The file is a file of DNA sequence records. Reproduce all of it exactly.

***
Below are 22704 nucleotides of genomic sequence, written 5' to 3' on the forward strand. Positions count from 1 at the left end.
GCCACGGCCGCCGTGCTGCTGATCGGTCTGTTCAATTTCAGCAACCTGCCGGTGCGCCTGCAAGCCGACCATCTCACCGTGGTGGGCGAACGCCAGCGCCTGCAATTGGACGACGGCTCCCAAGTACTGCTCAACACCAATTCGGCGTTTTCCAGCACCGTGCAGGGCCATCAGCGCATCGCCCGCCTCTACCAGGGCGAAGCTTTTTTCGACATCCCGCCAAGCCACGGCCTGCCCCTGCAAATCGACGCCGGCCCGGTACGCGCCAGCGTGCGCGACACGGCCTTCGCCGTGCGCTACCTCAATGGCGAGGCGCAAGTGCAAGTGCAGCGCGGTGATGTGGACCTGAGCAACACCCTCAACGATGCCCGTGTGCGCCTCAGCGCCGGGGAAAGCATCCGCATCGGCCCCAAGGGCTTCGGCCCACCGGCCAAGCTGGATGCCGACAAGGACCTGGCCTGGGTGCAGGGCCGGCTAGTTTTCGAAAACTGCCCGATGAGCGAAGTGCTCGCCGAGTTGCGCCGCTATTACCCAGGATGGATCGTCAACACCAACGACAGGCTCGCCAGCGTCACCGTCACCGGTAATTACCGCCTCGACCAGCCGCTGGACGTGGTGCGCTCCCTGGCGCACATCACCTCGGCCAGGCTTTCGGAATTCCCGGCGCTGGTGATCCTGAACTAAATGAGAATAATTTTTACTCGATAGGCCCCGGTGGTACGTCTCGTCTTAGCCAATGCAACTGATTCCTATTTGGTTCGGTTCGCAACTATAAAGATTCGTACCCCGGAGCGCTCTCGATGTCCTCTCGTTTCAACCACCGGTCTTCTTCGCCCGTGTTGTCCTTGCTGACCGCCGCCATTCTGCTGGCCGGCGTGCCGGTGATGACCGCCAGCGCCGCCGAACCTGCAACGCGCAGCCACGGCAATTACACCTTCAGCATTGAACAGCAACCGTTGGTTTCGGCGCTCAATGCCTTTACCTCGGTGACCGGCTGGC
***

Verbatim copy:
Below are 22704 nucleotides of genomic sequence, written 5' to 3' on the forward strand. Positions count from 1 at the left end.
GCCACGGCCGCCGTGCTGCTGATCGGTCTGTTCAATTTCAGCAACCTGCCGGTGCGCCTGCAAGCCGACCATCTCACCGTGGTGGGCGAACGCCAGCGCCTGCAATTGGACGACGGCTCCCAAGTACTGCTCAACACCAATTCGGCGTTTTCCAGCACCGTGCAGGGCCATCAGCGCATCGCCCGCCTCTACCAGGGCGAAGCTTTTTTCGACATCCCGCCAAGCCACGGCCTGCCCCTGCAAATCGACGCCGGCCCGGTACGCGCCAGCGTGCGCGACACGGCCTTCGCCGTGCGCTACCTCAATGGCGAGGCGCAAGTGCAAGTGCAGCGCGGTGATGTGGACCTGAGCAACACCCTCAACGATGCCCGTGTGCGCCTCAGCGCCGGGGAAAGCATCCGCATCGGCCCCAAGGGCTTCGGCCCACCGGCCAAGCTGGATGCCGACAAGGACCTGGCCTGGGTGCAGGGCCGGCTAGTTTTCGAAAACTGCCCGATGAGCGAAGTGCTCGCCGAGTTGCGCCGCTATTACCCAGGATGGATCGTCAACACCAACGACAGGCTCGCCAGCGTCACCGTCACCGGTAATTACCGCCTCGACCAGCCGCTGGACGTGGTGCGCTCCCTGGCGCACATCACCTCGGCCAGGCTTTCGGAATTCCCGGCGCTGGTGATCCTGAACTAAATGAGAATAATTTTTACTCGATAGGCCCCGGTGGTACGTCTCGTCTTAGCCAATGCAACTGATTCCTATTTGGTTCGGTTCGCAACTATAAAGATTCGTACCCCGGAGCGCTCTCGATGTCCTCTCGTTTCAACCACCGGTCTTCTTCGCCCGTGTTGTCCTTGCTGACCGCCGCCATTCTGCTGGCCGGCGTGCCGGTGATGACCGCCAGCGCCGCCGAACCTGCAACGCGCAGCCACGGCAATTACACCTTCAGCATTGAACAGCAACCGTTGGTTTCGGCGCTCAATGCCTTTACCTCGGTGACCGGCTGGC